In any case, it is important to start with easy exercises, slowly working your way to the more difficult ones. Conveniently, the exercises can be done almost anywhere, and are often easily integrated into your day-to-day life. So let's get started!
Exercise 1: Wedelhüpfen (Wag Jumps)
Wag jumps are the perfect exercise to warm up, as they get your body and your circulation going. Jump up and down, turning your torso left to right and right to left. Legs remain closed. An alternative variation could be placing an object on the floor, and jumping over it from left to right and back with closed legs. After 60 seconds you'll be sufficiently warmed up.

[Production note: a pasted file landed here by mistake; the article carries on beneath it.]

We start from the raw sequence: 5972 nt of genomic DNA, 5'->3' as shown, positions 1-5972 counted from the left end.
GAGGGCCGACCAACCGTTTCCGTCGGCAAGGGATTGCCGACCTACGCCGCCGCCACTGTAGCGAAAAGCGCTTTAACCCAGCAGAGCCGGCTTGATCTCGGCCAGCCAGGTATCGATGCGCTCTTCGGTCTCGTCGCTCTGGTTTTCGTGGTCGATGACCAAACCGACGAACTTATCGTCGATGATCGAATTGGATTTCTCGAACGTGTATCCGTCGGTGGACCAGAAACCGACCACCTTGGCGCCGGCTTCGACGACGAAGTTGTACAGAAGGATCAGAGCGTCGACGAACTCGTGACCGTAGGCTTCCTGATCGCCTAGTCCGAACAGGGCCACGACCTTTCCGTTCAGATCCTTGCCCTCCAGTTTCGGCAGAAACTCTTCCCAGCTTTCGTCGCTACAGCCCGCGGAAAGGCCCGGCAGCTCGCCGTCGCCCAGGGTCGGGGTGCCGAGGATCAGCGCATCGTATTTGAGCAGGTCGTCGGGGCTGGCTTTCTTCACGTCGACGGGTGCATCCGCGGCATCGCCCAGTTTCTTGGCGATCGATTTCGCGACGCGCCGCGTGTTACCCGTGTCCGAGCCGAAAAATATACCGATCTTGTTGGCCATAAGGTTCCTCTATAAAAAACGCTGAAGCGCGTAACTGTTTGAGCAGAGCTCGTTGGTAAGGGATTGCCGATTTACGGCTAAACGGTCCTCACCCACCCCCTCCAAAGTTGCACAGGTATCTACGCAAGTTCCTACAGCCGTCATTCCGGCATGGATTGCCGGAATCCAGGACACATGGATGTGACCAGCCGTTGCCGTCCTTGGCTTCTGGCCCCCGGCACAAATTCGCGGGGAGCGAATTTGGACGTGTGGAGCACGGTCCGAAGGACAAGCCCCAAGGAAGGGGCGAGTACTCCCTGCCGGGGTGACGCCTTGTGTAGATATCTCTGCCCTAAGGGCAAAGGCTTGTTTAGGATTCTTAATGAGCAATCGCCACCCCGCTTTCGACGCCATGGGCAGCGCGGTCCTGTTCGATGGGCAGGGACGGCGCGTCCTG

Exercise 2: Downhill Position
The downhill position helps strengthen your thigh muscles and stabilise your centre. Just bend your knees into downhill position (feet hip-width apart, lowering your bottom), and stay there for 20 to 40 seconds. Abs are contracted, the upper body is long. You can stabilise the position taking the arms up or in front. Repeat the exercise three times. If you want a little more, shift your weight onto one leg, alternating between left and right.
Exercise 3: Lunges
Lunges help with coordination, while also strengthening the knee and ankle joints. With one leg in front, lower down into the lunge, bending the knees. Hold it for a few seconds, then change sides. Place front knee over front ankle, you should always be able to see your front big toe. Shift your weight slightly to the front. Repeat ten times on each side.
Exercise 4: Squats